In Iraq and Afghanistan, President George W. Bush, Vice President Dick Cheney, former Defense Secretary Donald Rumsfeld and others relied on their own self-fulfilling reasoning over that of career military and civil servants who had the experience and maturity to know better. The dismantling of the Federal Emergency Management Agency during the creation of the Homeland Security Department and the leadership of that agency by political appointees with no background in emergency preparedness preordained the inept response to Hurricane Katrina.
Even though both candidates have criticized the Bush administration, they must provide a clear view about what the executive branch can do, and underscore how government at the department and program levels can meet people's needs and protect their interests. Both candidates must emphasize their expectations of qualifications their political appointees will possess, and how they will be expected to work with experts and professionals in the agencies. It is time that we honored and re-energized the values of neutral competence in our government that Woodrow Wilson first espoused nearly 100 years ago.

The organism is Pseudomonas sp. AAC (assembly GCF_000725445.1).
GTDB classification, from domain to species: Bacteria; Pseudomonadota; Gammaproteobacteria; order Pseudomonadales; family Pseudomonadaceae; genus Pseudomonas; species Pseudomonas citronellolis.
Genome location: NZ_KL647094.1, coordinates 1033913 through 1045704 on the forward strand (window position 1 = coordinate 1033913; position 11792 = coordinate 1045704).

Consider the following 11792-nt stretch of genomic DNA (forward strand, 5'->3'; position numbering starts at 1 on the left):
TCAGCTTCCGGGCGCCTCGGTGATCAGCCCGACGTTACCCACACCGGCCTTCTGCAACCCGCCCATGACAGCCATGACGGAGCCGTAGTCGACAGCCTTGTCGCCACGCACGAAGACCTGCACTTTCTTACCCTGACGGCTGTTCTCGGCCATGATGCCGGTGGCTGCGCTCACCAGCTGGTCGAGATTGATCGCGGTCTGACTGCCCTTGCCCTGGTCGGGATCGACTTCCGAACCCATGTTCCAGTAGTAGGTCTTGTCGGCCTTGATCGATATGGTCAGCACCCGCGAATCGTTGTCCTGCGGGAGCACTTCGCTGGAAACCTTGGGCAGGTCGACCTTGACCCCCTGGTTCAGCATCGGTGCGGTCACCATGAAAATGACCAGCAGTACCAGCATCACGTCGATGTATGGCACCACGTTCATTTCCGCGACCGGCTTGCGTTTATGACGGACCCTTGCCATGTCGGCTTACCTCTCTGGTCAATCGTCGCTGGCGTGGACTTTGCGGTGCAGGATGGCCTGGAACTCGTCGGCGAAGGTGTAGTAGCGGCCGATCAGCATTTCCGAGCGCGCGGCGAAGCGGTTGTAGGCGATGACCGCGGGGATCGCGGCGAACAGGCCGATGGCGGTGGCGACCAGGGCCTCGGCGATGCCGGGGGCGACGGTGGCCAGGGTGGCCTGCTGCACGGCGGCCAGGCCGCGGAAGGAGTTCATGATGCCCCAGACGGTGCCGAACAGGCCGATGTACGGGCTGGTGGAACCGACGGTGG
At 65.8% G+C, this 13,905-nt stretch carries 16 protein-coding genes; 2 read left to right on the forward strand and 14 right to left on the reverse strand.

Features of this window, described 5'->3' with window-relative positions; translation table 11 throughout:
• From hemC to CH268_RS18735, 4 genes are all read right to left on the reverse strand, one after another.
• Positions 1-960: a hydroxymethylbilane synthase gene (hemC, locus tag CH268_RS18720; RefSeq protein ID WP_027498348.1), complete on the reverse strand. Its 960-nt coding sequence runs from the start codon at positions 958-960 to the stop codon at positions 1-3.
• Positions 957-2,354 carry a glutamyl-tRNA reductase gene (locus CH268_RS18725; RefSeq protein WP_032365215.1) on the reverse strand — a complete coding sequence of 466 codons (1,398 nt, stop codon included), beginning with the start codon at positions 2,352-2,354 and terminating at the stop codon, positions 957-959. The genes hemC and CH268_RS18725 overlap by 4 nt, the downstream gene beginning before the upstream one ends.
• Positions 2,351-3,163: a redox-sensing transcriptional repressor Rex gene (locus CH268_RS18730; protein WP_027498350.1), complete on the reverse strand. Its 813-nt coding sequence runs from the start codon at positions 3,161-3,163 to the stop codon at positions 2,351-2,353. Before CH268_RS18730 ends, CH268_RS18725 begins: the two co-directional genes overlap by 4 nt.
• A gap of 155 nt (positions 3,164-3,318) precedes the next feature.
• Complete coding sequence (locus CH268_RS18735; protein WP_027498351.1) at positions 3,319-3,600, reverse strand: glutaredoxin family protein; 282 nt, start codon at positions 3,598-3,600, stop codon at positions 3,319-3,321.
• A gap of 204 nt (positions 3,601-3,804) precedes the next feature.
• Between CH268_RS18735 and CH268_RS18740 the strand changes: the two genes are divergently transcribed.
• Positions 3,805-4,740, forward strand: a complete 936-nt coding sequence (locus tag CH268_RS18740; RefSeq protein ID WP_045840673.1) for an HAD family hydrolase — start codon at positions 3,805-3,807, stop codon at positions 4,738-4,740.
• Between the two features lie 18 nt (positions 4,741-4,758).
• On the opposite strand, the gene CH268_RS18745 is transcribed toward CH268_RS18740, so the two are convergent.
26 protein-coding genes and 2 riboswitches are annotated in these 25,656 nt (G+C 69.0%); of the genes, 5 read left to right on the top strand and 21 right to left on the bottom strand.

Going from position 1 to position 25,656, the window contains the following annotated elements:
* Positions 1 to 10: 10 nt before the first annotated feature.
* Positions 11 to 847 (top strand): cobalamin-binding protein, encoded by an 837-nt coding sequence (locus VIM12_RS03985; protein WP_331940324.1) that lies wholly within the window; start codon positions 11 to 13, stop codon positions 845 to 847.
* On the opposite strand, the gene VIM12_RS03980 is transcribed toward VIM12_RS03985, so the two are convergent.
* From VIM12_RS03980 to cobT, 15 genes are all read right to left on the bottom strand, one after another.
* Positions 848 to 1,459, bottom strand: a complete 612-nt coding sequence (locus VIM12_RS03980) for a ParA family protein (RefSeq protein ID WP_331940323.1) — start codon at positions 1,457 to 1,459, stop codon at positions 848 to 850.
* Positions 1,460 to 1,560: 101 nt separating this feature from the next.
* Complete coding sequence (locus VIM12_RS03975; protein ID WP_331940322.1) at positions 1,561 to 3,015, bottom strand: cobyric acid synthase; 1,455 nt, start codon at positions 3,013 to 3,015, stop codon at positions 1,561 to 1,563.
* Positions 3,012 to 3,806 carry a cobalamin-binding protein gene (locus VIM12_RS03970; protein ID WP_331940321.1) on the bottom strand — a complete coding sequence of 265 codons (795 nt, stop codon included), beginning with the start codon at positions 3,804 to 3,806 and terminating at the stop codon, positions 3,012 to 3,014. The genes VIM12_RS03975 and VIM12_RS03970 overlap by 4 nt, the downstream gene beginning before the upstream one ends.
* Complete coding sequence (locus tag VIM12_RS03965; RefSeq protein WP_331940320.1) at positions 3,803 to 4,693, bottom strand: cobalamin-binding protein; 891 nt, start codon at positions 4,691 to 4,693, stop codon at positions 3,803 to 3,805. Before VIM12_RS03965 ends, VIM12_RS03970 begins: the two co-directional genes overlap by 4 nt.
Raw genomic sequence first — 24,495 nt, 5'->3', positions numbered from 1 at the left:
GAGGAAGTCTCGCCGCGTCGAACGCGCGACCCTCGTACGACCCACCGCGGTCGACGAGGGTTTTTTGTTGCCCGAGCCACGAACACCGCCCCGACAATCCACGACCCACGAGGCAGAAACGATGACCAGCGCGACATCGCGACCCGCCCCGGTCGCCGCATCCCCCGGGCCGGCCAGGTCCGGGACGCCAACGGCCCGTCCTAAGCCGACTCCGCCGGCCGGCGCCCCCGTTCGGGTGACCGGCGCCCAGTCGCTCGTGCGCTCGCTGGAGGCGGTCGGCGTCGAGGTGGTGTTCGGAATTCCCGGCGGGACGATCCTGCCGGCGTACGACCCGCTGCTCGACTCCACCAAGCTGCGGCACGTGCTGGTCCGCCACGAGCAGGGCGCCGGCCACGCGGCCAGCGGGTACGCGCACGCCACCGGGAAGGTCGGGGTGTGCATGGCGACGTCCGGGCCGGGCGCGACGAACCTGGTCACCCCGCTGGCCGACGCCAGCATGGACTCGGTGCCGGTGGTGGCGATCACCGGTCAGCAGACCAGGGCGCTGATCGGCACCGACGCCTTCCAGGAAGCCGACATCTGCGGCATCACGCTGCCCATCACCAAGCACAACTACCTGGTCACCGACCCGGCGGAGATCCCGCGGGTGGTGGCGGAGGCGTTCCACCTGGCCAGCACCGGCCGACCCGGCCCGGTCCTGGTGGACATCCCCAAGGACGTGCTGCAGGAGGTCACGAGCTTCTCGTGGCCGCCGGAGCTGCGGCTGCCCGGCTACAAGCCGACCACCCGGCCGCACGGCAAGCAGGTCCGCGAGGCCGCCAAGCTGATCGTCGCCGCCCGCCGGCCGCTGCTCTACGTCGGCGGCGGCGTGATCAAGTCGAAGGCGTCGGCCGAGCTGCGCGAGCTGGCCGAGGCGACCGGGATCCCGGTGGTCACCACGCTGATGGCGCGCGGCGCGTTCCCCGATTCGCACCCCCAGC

Recognize the costs that must be paid to get the government we want.
Another version of bad politics happens when the president and Congress pledge to solve problems while providing only a symbolic glimmer of the resources required to achieve results. The Consumer Product Safety Commission is a case in point: Years of budget reductions and regulatory constraints left this thinly staffed agency a parody of what a real consumer protection agency should do. The ability of the Food and Drug Administration to monitor and inspect imported foods similarly has been compromised. We are only now learning how the Securities and Exchange Commission dropped the ball in regulating investment banks even after our trading partners in Europe implored the commission to regulate its transactions. The voluntary regulatory program left it up to the banks themselves to develop standards and to self-monitor. Not surprisingly, this never happened, leaving the entire nation and the world economy as victims.